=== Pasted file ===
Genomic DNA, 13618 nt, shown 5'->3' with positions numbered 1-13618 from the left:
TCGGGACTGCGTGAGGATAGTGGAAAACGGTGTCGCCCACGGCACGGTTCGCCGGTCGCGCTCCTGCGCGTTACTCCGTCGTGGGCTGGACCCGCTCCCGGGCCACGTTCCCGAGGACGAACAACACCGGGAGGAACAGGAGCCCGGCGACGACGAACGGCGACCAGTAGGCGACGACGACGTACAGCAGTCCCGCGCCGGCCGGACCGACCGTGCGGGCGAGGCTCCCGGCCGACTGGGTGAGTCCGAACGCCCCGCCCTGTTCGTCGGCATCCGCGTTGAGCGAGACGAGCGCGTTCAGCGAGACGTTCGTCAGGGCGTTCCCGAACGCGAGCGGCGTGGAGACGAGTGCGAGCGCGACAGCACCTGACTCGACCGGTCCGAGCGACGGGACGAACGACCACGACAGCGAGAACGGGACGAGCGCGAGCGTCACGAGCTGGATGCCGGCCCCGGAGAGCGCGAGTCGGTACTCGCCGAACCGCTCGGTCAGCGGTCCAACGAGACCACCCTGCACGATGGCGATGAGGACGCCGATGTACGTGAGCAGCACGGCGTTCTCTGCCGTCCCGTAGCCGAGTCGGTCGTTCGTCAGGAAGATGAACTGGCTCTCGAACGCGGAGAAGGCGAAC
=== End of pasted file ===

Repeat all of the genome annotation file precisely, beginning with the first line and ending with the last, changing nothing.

Genomic DNA, 13618 nt, shown 5'->3' with positions numbered 1-13618 from the left:
TCGGGACTGCGTGAGGATAGTGGAAAACGGTGTCGCCCACGGCACGGTTCGCCGGTCGCGCTCCTGCGCGTTACTCCGTCGTGGGCTGGACCCGCTCCCGGGCCACGTTCCCGAGGACGAACAACACCGGGAGGAACAGGAGCCCGGCGACGACGAACGGCGACCAGTAGGCGACGACGACGTACAGCAGTCCCGCGCCGGCCGGACCGACCGTGCGGGCGAGGCTCCCGGCCGACTGGGTGAGTCCGAACGCCCCGCCCTGTTCGTCGGCATCCGCGTTGAGCGAGACGAGCGCGTTCAGCGAGACGTTCGTCAGGGCGTTCCCGAACGCGAGCGGCGTGGAGACGAGTGCGAGCGCGACAGCACCTGACTCGACCGGTCCGAGCGACGGGACGAACGACCACGACAGCGAGAACGGGACGAGCGCGAGCGTCACGAGCTGGATGCCGGCCCCGGAGAGCGCGAGTCGGTACTCGCCGAACCGCTCGGTCAGCGGTCCAACGAGACCACCCTGCACGATGGCGATGAGGACGCCGATGTACGTGAGCAGCACGGCGTTCTCTGCCGTCCCGTAGCCGAGTCGGTCGTTCGTCAGGAAGATGAACTGGCTCTCGAACGCGGAGAAGGCGAAC